White-throated sparrows are easy to identify because they have two bright yellow spots (called lores) behind the bill and above the eye. (Photo: Richard George)

White-throated sparrows (Zonotrichia albicollis) come in two color variations, or morphs. One color morph has white stripes on the head, and the other has tan. These variations not only look different, but behave in completely different ways.

Because of differences in one of their chromosomes, the white-striped birds have higher testosterone levels, are aggressive and promiscuous, and provide little parental care. The white-striped males sing to establish a territory and attract mates. The tan-striped birds, on the other hand, pay close attention to their offspring and are monogamous; the males do not sing much, but the females are excellent foragers and providers for the chicks. Ninety-five percent of the time, these birds mate with a partner of the other color morph, so the two morphs continue to exist in the same proportions – that is, each color morph makes up 50 percent of the population.

A tan morph hunts for seeds in Huron Village. (Photo: Richard George)

Studies have shown that females of both colors are most attracted to the tan, monogamous, attentive males. But the white morph females are more aggressive, and they pair quickly with the tan males. Males of both colors are more attracted to the white females, but as already mentioned, these females pair quickly with the tan males. The unpaired white males and tan females have little choice but to form mating pairs with each other. Ninety-five percent of the time, the pairs match up this way.

White morphs do most of the singing, which is associated with territorialism and aggressive behavior. (Photo: Richard George)

Occasionally, there are tan-tan pairs or white-white pairs, but this is bad news for the offspring. The aggressive white-white pairs don’t feed their young enough because they fight constantly with each other and are not good foragers. There isn’t much data on tan-tan pairs, but they are not successful either, probably because, although they are good providers, they do not protect the nest against intruders.

Tan morph males guard their partners from extra mates who may intrude on the territory, and extra-pair offspring are rare for tan male/white female pairs. The same is not true for white male/tan female pairs, where more than half of their broods may be the result of extra-pair fertilizations. White males find additional mates through song and by intruding into territories of other white males, who are also busy philandering and don’t guard their females.

Tan morphs are better foragers. This tan morph eats berries in East Arlington. (Photo: Richard George)

Studies have shown that some white-morph females place their eggs in other nests so these eggs can be incubated and raised by a foster mom. Among tan male/white female pairs, 12.5 percent of eggs may be from another female. No such eggs were identified in white male/tan female pairs. This may be because tan females stay so close to their nests that extra eggs cannot be slipped in.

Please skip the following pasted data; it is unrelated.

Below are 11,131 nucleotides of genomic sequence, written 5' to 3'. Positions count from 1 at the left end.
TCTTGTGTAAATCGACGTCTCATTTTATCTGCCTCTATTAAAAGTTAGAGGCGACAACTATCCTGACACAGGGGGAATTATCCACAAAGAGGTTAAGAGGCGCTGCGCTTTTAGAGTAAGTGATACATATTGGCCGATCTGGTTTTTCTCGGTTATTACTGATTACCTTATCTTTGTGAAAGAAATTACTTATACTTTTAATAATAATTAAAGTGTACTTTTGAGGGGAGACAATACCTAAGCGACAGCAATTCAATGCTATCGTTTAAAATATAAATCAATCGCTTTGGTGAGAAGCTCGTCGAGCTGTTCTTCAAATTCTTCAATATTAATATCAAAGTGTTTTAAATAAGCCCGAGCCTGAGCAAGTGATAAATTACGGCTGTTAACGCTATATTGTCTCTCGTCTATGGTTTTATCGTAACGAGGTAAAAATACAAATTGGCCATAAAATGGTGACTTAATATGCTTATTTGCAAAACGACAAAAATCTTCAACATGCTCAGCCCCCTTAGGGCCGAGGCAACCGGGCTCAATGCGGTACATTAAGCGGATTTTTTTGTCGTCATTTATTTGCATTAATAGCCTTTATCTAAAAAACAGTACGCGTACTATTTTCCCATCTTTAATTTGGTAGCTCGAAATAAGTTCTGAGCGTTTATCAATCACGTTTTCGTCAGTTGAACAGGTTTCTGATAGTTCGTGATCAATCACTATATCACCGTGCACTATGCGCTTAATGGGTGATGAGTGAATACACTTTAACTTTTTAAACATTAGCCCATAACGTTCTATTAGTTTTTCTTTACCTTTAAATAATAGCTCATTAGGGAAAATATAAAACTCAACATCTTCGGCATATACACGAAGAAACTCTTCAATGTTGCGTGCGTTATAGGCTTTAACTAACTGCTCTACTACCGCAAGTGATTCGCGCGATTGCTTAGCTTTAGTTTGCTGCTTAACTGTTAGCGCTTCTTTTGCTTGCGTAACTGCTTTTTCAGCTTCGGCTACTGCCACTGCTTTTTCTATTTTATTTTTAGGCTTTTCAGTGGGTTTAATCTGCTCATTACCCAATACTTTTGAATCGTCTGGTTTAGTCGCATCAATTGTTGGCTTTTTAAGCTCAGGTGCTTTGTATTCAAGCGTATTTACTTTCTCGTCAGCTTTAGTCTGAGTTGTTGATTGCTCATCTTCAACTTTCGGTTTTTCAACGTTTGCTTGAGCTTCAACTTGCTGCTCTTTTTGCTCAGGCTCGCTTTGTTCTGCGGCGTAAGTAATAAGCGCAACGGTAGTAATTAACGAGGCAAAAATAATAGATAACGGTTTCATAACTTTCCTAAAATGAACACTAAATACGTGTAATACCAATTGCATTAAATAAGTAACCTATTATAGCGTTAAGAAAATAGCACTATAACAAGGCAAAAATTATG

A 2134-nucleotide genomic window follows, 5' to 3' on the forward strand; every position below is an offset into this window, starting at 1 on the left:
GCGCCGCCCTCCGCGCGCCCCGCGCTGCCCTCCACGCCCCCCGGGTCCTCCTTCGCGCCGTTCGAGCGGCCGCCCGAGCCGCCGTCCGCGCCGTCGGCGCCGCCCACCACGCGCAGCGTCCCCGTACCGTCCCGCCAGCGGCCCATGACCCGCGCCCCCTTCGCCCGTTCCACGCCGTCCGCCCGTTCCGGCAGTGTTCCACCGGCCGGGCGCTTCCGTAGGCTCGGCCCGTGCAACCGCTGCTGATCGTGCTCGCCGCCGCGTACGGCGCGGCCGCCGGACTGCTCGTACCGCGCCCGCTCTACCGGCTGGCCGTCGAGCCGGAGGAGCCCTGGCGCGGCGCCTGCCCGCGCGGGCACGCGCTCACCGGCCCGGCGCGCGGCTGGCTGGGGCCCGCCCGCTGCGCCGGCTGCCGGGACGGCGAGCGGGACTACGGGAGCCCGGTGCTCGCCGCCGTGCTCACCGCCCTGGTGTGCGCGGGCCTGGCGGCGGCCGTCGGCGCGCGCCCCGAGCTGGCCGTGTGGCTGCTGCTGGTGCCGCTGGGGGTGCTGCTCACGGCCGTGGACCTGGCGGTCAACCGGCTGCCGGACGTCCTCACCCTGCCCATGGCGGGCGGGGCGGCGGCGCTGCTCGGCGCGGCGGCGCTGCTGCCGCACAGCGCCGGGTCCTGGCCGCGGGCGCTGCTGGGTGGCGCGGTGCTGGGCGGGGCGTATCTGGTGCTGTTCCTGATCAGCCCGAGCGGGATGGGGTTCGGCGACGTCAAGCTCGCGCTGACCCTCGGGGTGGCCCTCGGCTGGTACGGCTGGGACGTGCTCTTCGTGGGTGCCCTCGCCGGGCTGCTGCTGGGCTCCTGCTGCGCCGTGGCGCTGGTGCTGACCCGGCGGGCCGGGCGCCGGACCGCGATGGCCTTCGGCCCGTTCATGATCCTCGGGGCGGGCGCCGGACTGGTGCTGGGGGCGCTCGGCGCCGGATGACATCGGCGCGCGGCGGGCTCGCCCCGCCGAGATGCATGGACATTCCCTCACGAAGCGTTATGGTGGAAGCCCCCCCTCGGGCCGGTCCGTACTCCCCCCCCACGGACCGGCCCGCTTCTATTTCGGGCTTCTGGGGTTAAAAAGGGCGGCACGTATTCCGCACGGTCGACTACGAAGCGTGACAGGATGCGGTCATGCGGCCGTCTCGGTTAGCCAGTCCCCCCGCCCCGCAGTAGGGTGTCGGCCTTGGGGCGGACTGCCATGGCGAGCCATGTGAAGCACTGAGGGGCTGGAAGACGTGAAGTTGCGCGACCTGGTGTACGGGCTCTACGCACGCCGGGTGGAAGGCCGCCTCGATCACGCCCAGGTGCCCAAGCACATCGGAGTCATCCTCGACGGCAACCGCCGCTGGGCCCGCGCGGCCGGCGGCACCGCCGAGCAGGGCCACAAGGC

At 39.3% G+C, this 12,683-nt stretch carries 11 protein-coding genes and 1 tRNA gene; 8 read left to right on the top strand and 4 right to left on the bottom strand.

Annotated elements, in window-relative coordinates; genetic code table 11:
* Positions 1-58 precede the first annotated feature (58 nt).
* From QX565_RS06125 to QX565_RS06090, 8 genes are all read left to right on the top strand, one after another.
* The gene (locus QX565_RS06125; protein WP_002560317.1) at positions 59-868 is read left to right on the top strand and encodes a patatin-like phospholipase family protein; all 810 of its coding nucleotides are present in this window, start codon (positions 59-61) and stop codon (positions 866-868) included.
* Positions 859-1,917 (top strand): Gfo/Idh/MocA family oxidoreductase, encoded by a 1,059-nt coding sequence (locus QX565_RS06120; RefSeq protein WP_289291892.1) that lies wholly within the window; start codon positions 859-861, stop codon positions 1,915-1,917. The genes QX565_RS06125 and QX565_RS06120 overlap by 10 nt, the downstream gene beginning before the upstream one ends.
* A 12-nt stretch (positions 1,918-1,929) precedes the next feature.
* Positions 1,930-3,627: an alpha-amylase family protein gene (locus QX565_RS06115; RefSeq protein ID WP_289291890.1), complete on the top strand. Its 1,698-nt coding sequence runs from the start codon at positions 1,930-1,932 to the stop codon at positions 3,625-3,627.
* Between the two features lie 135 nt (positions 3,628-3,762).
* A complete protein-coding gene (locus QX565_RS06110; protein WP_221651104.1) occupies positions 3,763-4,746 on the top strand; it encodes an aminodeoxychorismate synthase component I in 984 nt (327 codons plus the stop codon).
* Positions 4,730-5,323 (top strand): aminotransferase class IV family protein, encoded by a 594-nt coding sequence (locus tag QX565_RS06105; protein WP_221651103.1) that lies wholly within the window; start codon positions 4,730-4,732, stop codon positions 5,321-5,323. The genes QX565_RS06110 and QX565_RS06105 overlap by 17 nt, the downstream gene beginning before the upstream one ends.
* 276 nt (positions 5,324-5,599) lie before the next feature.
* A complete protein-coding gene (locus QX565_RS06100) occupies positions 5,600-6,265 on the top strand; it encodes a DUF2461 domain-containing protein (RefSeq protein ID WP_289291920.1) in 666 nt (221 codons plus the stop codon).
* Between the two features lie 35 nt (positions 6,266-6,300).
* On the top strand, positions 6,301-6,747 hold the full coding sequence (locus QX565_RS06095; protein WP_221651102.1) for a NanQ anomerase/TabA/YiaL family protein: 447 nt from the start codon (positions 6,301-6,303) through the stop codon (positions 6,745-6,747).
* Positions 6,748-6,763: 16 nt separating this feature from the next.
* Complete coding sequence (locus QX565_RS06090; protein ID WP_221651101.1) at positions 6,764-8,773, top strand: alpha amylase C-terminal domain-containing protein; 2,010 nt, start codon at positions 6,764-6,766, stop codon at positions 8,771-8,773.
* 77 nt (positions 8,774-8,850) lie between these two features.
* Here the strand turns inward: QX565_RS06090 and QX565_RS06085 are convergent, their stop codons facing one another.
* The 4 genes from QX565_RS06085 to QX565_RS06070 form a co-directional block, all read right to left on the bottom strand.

White-throated sparrows essentially have four sexes, rather than two as in most species. This is highly unusual, as it means that a white male, for example, mates only with a tan female, which makes up one-quarter of the total sparrow population. From an evolutionary standpoint, this decreases the chances of finding a mate.

White-throated sparrows will intermingle with cardinals and other birds near food sources, especially in the winter. (Photo: Richard George)

In the winter, many Massachusetts white-throated sparrows tend to migrate south. They are replaced by other white-throated sparrows from more northern regions that migrate to New England to overwinter. Females migrate farther south than males, who try to stay closer to their home breeding grounds so they can be the first to claim a spring territory. Thus, the white-throated sparrows we see in winter may not stay around to breed in the spring. Winter counting has led to some overestimates of the white-throated sparrow’s breeding population in Massachusetts. It is likely that the breeding populations have been seriously declining in recent years because of habitat loss.

White-throated sparrows often forage on the ground. They even build their nests on the ground in areas with dense cover. (Photo: Ann Schlesinger)

White-throated sparrows like bushy areas with undergrowth to hide in. They eat seeds, insects and berries and they will eat the seeds beneath a bird feeder, especially if the feeder is near a thicket on the ground. They sing a song, which people in New England describe as sounding like “Poor Sam Peabody, Peabody, Peabody” while people in Canada describe the sound as “Oh sweet Canada, Canada, Canada.” Over the past 20 years, white-throated sparrows have passed a new song variant from western Canada to the east. The new song variant, instead of having three repeating syllables, Peabody, Peabody, Peabody, has two, Cherry, Cherry, Cherry. Only a thin ribbon of birds in the east still sing the old Peabody version of the song, and it seems the west coast birds have already invented a new variation.

The white-throated sparrow is a fascinating bird with unique characteristics not found in other bird species. Their behavior raises many questions: Do opposites make better mates? Can we draw conclusions about human behavior from sparrow behavior? How much of behavior is genetic? I do not have answers to these questions, so I will leave them for you to ponder in the new year.

A white-throated sparrow in December 2020. (Photo: Richard George)

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Jeanine Farley is an educational writer who has lived in the Boston area for more than 30 years. She enjoys taking photos of our urban wild things.